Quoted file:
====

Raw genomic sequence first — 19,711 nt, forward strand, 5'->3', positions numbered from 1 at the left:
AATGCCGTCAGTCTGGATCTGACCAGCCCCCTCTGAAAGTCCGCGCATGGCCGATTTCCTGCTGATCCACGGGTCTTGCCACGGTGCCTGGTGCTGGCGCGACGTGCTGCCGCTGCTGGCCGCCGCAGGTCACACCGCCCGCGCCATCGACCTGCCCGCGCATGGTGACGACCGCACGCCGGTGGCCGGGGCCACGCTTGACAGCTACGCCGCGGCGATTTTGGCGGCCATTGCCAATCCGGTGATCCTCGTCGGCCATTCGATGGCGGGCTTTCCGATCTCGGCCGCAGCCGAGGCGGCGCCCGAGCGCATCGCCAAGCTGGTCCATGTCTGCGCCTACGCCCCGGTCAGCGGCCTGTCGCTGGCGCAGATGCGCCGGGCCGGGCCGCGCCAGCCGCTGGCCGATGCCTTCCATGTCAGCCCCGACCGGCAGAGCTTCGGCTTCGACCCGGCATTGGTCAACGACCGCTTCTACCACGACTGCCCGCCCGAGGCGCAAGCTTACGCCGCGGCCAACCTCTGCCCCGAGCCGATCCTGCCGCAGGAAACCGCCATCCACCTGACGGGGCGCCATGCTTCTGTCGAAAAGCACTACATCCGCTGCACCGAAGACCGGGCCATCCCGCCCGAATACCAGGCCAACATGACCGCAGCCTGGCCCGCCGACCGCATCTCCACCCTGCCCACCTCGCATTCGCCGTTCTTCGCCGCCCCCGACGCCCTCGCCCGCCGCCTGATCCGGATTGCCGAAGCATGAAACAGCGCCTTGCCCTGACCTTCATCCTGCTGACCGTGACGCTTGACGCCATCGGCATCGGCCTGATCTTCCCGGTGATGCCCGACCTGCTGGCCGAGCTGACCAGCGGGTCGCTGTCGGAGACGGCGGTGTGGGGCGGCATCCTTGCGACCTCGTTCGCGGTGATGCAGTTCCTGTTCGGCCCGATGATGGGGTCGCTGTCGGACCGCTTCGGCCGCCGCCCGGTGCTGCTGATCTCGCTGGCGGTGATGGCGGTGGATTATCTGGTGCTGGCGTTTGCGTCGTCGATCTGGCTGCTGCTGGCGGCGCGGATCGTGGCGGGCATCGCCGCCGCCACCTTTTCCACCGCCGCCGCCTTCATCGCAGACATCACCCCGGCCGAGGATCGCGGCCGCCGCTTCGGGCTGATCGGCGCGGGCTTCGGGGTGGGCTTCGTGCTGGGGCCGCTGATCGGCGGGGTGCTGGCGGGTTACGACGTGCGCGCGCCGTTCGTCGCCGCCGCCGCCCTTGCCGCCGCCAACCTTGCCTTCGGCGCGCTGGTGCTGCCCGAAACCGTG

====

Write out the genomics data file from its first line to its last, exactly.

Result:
Raw genomic sequence first — 19,711 nt, forward strand, 5'->3', positions numbered from 1 at the left:
AATGCCGTCAGTCTGGATCTGACCAGCCCCCTCTGAAAGTCCGCGCATGGCCGATTTCCTGCTGATCCACGGGTCTTGCCACGGTGCCTGGTGCTGGCGCGACGTGCTGCCGCTGCTGGCCGCCGCAGGTCACACCGCCCGCGCCATCGACCTGCCCGCGCATGGTGACGACCGCACGCCGGTGGCCGGGGCCACGCTTGACAGCTACGCCGCGGCGATTTTGGCGGCCATTGCCAATCCGGTGATCCTCGTCGGCCATTCGATGGCGGGCTTTCCGATCTCGGCCGCAGCCGAGGCGGCGCCCGAGCGCATCGCCAAGCTGGTCCATGTCTGCGCCTACGCCCCGGTCAGCGGCCTGTCGCTGGCGCAGATGCGCCGGGCCGGGCCGCGCCAGCCGCTGGCCGATGCCTTCCATGTCAGCCCCGACCGGCAGAGCTTCGGCTTCGACCCGGCATTGGTCAACGACCGCTTCTACCACGACTGCCCGCCCGAGGCGCAAGCTTACGCCGCGGCCAACCTCTGCCCCGAGCCGATCCTGCCGCAGGAAACCGCCATCCACCTGACGGGGCGCCATGCTTCTGTCGAAAAGCACTACATCCGCTGCACCGAAGACCGGGCCATCCCGCCCGAATACCAGGCCAACATGACCGCAGCCTGGCCCGCCGACCGCATCTCCACCCTGCCCACCTCGCATTCGCCGTTCTTCGCCGCCCCCGACGCCCTCGCCCGCCGCCTGATCCGGATTGCCGAAGCATGAAACAGCGCCTTGCCCTGACCTTCATCCTGCTGACCGTGACGCTTGACGCCATCGGCATCGGCCTGATCTTCCCGGTGATGCCCGACCTGCTGGCCGAGCTGACCAGCGGGTCGCTGTCGGAGACGGCGGTGTGGGGCGGCATCCTTGCGACCTCGTTCGCGGTGATGCAGTTCCTGTTCGGCCCGATGATGGGGTCGCTGTCGGACCGCTTCGGCCGCCGCCCGGTGCTGCTGATCTCGCTGGCGGTGATGGCGGTGGATTATCTGGTGCTGGCGTTTGCGTCGTCGATCTGGCTGCTGCTGGCGGCGCGGATCGTGGCGGGCATCGCCGCCGCCACCTTTTCCACCGCCGCCGCCTTCATCGCAGACATCACCCCGGCCGAGGATCGCGGCCGCCGCTTCGGGCTGATCGGCGCGGGCTTCGGGGTGGGCTTCGTGCTGGGGCCGCTGATCGGCGGGGTGCTGGCGGGTTACGACGTGCGCGCGCCGTTCGTCGCCGCCGCCGCCCTTGCCGCCGCCAACCTTGCCTTCGGCGCGCTGGTGCTGCCCGAAACCGTG